There he started an apprenticeship as a welder before linking with Bob Marley, Bunny Wailer, Junior Brathwaite and Beverley Kelso, to form the Wailing Wailers. Creating a mixture of love and revolutionary songs, the group charted a course that somewhat signalled the direction in which their career was heading, even as they were reduced to a trio of Bob, Peter and Bunny. Although not singing lead, Tosh’s bass vocals was crucial to the success of hits like Just Another Dance, One Love, Put it On, Jailhouse and Love and Affection. He did, however, sing lead on the cuts Hoot Nanny Hoot and Maga Dog. Tosh indeed declared from early the type of mettle he was made of when, in his first solo effort at Studio 1 – I’m The Toughest in 1965, he sang: “Anything you can do, I can do it better, I’m the toughest. And I can do what you can do, You’ll never try to do what I do, I’m the toughest.”
Establishing his reputation as being outspoken and uncompromising on matters of injustice, Tosh consistently challenged the establishment without fear or favour. Moving to producer Joe Gibbs’ sub-label Pressure Beat, he continued his musical onslaught against the system in 1971 with Them Have Fi Get A Beaten. The sharp, biting lyrics ran in part: “I can’t stand this no longer, the wicked get stronger. I can’t stand this no longer, the battle is getting hotter, them have fi get a beaten.”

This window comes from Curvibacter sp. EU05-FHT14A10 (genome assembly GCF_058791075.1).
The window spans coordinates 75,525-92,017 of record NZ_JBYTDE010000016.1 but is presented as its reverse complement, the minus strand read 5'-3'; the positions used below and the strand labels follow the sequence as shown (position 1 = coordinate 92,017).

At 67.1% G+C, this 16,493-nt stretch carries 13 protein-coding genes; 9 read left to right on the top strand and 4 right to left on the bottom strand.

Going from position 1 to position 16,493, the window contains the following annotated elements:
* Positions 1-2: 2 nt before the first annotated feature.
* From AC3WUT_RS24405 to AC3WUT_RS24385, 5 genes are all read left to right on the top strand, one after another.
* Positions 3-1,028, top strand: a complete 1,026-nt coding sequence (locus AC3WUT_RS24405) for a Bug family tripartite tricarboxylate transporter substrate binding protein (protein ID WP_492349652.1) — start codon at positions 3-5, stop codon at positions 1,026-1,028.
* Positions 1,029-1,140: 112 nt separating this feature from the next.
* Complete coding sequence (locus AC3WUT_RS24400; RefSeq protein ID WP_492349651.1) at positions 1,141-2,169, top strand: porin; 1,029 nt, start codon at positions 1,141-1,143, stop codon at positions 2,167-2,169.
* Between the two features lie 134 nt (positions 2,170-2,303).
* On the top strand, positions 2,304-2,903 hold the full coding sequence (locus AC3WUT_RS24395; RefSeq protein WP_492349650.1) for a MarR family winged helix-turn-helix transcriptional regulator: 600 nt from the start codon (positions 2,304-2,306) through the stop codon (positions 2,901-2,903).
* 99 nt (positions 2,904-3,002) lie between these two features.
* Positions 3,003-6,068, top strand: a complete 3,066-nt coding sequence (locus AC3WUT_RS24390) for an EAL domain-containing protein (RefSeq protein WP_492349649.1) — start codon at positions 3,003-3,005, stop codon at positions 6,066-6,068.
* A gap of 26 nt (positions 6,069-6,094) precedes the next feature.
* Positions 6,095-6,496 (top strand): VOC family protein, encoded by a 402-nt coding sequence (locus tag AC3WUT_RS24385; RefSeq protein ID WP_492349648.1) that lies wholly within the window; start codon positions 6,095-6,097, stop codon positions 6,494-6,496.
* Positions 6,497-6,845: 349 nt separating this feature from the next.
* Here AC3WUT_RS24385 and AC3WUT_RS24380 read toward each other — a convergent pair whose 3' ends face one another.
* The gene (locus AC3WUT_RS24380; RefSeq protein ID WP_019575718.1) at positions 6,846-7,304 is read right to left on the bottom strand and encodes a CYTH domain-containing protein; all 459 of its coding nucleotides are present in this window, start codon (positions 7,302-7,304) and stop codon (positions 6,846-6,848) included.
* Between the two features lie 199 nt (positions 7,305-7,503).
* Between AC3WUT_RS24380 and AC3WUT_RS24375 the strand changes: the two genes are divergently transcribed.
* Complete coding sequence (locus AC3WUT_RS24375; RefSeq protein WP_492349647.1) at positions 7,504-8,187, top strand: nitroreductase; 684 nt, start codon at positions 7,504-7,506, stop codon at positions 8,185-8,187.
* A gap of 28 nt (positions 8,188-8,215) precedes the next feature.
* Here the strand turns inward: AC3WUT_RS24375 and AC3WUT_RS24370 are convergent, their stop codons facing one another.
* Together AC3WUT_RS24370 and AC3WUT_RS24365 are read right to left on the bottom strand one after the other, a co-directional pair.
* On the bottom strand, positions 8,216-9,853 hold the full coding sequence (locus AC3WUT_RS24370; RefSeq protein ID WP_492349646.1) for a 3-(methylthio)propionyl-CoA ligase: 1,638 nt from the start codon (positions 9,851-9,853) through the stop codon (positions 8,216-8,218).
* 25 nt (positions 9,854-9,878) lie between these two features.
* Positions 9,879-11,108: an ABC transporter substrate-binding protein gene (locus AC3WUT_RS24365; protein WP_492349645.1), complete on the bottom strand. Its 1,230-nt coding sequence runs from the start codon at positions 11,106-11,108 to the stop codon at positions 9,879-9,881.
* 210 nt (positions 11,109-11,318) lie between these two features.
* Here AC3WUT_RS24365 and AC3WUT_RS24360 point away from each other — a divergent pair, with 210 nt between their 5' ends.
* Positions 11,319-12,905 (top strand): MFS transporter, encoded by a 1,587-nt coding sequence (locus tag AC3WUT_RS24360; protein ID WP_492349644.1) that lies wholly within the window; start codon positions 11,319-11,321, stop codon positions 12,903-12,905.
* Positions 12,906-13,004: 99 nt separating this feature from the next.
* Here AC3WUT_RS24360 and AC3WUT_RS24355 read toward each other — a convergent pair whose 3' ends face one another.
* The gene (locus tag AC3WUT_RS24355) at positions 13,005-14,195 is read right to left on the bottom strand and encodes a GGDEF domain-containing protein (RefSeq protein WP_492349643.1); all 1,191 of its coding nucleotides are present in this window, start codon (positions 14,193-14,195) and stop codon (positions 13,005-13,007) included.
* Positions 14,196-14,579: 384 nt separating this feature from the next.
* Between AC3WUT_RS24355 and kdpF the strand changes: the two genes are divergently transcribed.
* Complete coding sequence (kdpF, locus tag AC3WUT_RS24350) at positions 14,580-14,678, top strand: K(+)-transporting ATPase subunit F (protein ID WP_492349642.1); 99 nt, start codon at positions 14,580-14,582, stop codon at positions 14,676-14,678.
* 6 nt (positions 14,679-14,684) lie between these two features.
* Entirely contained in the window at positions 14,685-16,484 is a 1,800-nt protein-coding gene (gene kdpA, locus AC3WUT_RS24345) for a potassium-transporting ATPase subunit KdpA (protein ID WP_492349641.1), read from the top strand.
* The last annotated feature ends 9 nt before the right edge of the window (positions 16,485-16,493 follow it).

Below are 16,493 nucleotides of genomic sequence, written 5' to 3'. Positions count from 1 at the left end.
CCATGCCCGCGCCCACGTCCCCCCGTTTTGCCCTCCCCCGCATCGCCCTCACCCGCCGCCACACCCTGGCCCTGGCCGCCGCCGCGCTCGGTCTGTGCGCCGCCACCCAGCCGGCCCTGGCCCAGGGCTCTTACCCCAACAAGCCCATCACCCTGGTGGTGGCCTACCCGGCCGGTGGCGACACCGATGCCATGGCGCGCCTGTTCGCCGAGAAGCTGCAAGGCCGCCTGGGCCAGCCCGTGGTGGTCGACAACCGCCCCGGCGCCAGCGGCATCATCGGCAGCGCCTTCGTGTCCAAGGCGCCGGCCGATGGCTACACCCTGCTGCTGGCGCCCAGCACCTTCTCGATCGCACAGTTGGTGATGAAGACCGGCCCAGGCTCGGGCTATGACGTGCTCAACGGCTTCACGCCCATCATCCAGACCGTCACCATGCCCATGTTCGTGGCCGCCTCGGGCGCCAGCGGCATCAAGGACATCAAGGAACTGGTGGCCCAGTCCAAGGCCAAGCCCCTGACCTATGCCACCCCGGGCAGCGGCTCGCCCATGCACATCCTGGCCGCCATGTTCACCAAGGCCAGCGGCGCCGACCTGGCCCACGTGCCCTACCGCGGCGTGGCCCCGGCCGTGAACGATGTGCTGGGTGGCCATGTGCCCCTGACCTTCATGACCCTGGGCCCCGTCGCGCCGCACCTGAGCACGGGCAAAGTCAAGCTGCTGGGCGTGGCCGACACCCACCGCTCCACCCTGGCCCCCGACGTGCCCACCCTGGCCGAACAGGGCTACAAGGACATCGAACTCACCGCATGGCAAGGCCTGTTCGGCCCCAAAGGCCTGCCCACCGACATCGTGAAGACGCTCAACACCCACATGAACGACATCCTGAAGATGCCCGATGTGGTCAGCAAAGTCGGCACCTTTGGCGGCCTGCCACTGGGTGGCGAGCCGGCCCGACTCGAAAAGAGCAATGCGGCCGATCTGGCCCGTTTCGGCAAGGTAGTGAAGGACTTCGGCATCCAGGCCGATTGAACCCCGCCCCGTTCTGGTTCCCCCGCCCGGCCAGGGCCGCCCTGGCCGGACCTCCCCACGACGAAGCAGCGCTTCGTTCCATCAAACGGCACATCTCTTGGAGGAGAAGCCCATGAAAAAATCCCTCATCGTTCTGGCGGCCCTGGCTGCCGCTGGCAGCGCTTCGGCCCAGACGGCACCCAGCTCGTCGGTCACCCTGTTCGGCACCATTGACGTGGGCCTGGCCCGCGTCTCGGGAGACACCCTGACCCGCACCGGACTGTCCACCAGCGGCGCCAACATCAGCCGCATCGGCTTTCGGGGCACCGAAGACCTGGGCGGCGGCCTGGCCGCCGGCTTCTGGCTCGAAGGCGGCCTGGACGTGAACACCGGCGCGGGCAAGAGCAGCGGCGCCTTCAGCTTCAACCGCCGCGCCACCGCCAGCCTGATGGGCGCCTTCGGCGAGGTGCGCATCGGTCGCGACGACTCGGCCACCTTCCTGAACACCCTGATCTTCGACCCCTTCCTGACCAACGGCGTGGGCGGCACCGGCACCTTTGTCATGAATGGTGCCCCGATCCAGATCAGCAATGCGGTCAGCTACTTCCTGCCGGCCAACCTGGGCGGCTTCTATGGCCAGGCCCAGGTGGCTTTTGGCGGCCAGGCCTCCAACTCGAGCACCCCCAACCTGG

Producer Lee Perry got a piece of the action with 400 Years – an attack against slavery, No Sympathy and Downpresser Man.
After the release of the 1973 album, Burning, the second for producer Chris Blackwell, Tosh left the group for a solo career, exiting with his self-penned anthemic song:
Get Up Stand Up, Stand Up For Your Right. Putting together his own band – Word, Sound and Power, and creating his own label – Intel Diplo H.I.M (Intelligent Diplomat for His Imperial Majesty), Tosh recorded his first album, Equal Rights, in 1976, in which he declared, “I don’t want no peace, I need equal rights and justice”. He followed up with Legalise It the following year.
In collaboration with Mick Jagger of the Rolling Stones, Tosh created the albums Bush Doctor, Mystic Man and Wanted Dread and Alive, between 1978 and 1981. No Nuclear War received a posthumous Grammy award in 1988. A year earlier, on September 11, Tosh was killed at his home, 38 days short of his 43rd birthday.